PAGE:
I have a Slaty-headed parakeet, which a similar species to IRNs, he's not tame or anything so I am not able to give a lot of personal experience. I love him anyway but understand he is very different to my galah (rose-breasted cockatoo)! All Asiatic parrots are not cuddly, they are indeed generally hands off birds. This is because they do not allopreen, physical contact even within their own species is limited.

Only one of my current parrots came directly from a breeder (the Slaty), two are from someone who gets the babies from the breeders to "tame" and then onsell, one is a petshop bird, and some just "fell into my lap" by random circumstances. My first budgies were rehomes.
I don't really have a lot of preference for how my birds come to me, I love rehoming when I can but I don't shy away from petshop birds. If I am going for a very specific bird I am content with a good breeder too.
Ohhh, that's the best explanation for why they're known as "not cuddly" that I've seen!
Not even sure what people mean by that at this point, given that binging some of the "BirdTricks" youtube page has basically hammered into my mind that "You shouldn't touch any part other than the head/ neck/ feet as you will trigger hormones regardless of the species!". Every person I see talking about their IRN has no problem with head/ neck scratching, it seems.

But yeah, I'm basically building a PDF UI presentation to present my mother on the traits-to-expect with all the birds I think line up with her desires. Guess I should add African Grey to the list, it's the one she was interested in after my shoddy run down of the few species I knew anything about before this week. Would def recommend she rehome a AG if she wants to go that way.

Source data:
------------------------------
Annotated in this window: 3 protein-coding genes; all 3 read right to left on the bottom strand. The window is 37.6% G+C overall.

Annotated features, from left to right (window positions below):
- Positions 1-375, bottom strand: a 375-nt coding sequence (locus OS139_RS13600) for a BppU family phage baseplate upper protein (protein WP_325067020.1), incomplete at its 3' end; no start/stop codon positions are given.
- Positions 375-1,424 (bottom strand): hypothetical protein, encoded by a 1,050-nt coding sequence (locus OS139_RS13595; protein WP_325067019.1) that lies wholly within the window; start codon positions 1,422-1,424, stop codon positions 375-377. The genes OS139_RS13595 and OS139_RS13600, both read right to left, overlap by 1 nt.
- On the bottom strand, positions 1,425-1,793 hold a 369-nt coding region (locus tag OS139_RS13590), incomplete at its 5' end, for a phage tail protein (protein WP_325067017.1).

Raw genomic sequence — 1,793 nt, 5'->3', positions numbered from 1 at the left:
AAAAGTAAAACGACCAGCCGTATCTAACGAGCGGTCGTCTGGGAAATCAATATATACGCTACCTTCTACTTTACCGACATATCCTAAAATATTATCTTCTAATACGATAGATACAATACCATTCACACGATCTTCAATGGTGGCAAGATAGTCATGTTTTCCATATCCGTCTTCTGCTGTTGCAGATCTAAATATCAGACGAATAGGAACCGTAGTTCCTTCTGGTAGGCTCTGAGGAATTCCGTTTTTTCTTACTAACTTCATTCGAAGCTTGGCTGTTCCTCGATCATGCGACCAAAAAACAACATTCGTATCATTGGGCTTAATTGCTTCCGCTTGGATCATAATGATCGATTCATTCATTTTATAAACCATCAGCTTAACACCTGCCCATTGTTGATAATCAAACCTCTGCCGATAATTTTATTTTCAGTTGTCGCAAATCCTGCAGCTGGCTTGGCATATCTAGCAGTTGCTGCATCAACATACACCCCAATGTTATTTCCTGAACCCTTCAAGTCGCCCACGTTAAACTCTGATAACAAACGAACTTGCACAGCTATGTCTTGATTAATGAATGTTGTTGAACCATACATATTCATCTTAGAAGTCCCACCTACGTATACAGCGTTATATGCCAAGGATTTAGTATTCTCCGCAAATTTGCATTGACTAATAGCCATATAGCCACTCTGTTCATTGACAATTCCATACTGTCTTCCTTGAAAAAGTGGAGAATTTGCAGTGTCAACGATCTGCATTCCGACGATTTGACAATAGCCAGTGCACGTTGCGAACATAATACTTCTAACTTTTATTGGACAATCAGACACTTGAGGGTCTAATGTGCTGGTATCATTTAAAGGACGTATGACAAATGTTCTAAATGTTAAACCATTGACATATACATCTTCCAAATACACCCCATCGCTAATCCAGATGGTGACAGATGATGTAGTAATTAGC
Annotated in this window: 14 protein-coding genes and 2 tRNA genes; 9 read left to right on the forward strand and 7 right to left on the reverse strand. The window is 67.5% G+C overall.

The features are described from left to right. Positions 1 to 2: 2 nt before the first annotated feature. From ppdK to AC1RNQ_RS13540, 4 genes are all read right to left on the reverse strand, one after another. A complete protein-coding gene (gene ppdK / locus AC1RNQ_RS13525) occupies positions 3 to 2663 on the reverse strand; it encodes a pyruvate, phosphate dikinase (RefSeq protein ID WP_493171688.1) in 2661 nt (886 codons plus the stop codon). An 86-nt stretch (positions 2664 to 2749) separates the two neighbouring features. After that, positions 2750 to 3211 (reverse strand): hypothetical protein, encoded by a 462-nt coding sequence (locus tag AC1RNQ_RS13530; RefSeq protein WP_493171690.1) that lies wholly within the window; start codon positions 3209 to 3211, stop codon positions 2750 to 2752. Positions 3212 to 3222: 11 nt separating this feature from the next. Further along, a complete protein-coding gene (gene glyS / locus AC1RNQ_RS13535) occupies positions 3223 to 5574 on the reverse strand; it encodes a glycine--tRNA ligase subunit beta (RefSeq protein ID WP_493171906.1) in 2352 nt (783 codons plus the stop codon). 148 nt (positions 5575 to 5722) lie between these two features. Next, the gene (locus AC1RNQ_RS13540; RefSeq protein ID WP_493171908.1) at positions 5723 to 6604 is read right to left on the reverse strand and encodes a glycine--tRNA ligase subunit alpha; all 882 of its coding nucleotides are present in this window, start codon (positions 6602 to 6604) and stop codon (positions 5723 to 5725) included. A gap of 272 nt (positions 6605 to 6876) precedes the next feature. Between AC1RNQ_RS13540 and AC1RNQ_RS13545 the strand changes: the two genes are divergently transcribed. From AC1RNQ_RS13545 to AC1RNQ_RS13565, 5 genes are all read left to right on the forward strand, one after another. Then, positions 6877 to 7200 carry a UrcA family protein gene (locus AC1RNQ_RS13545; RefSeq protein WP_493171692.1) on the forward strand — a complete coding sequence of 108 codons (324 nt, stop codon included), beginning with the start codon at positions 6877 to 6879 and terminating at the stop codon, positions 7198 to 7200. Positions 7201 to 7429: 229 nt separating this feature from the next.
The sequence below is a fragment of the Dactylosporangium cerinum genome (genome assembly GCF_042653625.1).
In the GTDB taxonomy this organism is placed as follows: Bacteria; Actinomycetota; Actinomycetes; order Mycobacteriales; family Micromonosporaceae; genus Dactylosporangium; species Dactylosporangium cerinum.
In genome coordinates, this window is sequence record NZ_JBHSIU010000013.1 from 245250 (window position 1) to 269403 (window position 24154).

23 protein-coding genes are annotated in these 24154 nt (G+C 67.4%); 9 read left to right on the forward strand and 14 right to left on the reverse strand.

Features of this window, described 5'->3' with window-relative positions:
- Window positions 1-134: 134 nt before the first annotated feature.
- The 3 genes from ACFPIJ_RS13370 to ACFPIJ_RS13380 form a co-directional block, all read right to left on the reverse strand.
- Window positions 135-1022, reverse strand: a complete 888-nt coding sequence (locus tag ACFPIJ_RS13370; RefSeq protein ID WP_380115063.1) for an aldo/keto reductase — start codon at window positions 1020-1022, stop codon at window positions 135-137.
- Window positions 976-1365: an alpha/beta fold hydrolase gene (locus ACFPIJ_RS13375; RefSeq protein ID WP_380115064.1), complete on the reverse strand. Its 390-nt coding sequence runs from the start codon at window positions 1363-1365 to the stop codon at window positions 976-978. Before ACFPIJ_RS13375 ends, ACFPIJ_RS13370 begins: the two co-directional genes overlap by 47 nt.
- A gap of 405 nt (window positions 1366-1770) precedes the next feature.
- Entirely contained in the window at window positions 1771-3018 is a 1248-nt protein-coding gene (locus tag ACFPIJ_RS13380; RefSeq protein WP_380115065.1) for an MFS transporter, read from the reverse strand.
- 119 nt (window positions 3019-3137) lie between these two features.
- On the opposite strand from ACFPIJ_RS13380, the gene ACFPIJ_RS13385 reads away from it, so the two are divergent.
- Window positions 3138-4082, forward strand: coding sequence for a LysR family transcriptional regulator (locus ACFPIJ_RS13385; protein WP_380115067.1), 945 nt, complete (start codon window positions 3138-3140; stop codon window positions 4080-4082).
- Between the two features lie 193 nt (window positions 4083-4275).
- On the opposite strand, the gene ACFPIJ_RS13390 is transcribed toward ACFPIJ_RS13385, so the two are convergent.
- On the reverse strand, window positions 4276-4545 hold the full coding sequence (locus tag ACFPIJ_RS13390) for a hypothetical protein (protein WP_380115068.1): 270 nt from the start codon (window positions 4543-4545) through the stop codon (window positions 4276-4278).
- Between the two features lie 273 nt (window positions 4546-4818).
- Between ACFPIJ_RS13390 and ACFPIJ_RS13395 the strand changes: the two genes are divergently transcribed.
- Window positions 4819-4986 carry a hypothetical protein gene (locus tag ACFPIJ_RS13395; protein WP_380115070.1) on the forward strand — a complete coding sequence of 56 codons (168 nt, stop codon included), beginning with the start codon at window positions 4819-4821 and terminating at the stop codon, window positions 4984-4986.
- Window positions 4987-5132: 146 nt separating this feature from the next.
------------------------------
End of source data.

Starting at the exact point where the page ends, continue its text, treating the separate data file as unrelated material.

ravvlet

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Loads of Amazon people here. Amazons are easy to read but they’re fast, opinionated, and aren’t afraid to let you know (and quickly) when you’ve stepped out of line. This can be real off putting- couple that with hormone season antics and you’ve got a recipe for disaster for the uninitiated.

Some birds, like amazons, toos, and the like, will do better if you let them pick you. Our Amazon is an older guy and stepped up for me when he wouldn’t let anyone else get near him without biting. He’s my best bud now. It took four years to get to where we are at now. All birds take time.

African greys are a difficult bird also - they can be nervous or neurotic and like cockatoos are frequent pluckers. They need a lot of mental stimulation as they’re quite intelligent. As to if they’re cuddly or not, that seems more dependent on the individual than the species as a whole.

Babies are always cuddly - but they will go through puberty, and can become moody and want nothing to do with you! With an older bird, typically what you see is what you get. This can be good or bad.

Welcome to the forums!